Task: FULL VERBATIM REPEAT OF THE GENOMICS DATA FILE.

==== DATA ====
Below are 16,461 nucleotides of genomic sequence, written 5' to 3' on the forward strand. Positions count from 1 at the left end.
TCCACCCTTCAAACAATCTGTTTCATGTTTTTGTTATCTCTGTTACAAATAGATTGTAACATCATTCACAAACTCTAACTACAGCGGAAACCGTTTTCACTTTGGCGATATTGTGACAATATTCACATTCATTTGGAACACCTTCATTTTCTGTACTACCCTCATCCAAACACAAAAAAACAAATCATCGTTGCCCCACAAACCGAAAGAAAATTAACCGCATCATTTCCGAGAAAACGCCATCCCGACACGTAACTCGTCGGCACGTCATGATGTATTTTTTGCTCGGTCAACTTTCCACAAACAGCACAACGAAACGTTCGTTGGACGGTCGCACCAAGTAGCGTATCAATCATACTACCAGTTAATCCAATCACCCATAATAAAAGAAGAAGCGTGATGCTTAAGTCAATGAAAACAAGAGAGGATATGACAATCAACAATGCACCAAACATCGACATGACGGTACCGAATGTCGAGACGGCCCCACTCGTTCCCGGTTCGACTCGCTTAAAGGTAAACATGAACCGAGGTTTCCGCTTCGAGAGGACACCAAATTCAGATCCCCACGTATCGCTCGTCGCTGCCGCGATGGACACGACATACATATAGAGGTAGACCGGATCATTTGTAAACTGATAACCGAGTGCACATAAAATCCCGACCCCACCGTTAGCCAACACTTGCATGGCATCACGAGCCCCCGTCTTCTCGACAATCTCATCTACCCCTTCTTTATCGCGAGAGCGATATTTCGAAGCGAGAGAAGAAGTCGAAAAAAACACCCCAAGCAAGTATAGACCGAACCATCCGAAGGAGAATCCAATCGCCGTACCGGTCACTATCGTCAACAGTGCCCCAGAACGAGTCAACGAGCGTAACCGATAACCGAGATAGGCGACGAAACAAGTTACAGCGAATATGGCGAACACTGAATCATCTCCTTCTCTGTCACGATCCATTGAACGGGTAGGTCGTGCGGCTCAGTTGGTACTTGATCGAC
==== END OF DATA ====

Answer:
Below are 16,461 nucleotides of genomic sequence, written 5' to 3' on the forward strand. Positions count from 1 at the left end.
TCCACCCTTCAAACAATCTGTTTCATGTTTTTGTTATCTCTGTTACAAATAGATTGTAACATCATTCACAAACTCTAACTACAGCGGAAACCGTTTTCACTTTGGCGATATTGTGACAATATTCACATTCATTTGGAACACCTTCATTTTCTGTACTACCCTCATCCAAACACAAAAAAACAAATCATCGTTGCCCCACAAACCGAAAGAAAATTAACCGCATCATTTCCGAGAAAACGCCATCCCGACACGTAACTCGTCGGCACGTCATGATGTATTTTTTGCTCGGTCAACTTTCCACAAACAGCACAACGAAACGTTCGTTGGACGGTCGCACCAAGTAGCGTATCAATCATACTACCAGTTAATCCAATCACCCATAATAAAAGAAGAAGCGTGATGCTTAAGTCAATGAAAACAAGAGAGGATATGACAATCAACAATGCACCAAACATCGACATGACGGTACCGAATGTCGAGACGGCCCCACTCGTTCCCGGTTCGACTCGCTTAAAGGTAAACATGAACCGAGGTTTCCGCTTCGAGAGGACACCAAATTCAGATCCCCACGTATCGCTCGTCGCTGCCGCGATGGACACGACATACATATAGAGGTAGACCGGATCATTTGTAAACTGATAACCGAGTGCACATAAAATCCCGACCCCACCGTTAGCCAACACTTGCATGGCATCACGAGCCCCCGTCTTCTCGACAATCTCATCTACCCCTTCTTTATCGCGAGAGCGATATTTCGAAGCGAGAGAAGAAGTCGAAAAAAACACCCCAAGCAAGTATAGACCGAACCATCCGAAGGAGAATCCAATCGCCGTACCGGTCACTATCGTCAACAGTGCCCCAGAACGAGTCAACGAGCGTAACCGATAACCGAGATAGGCGACGAAACAAGTTACAGCGAATATGGCGAACACTGAATCATCTCCTTCTCTGTCACGATCCATTGAACGGGTAGGTCGTGCGGCTCAGTTGGTACTTGATCGAC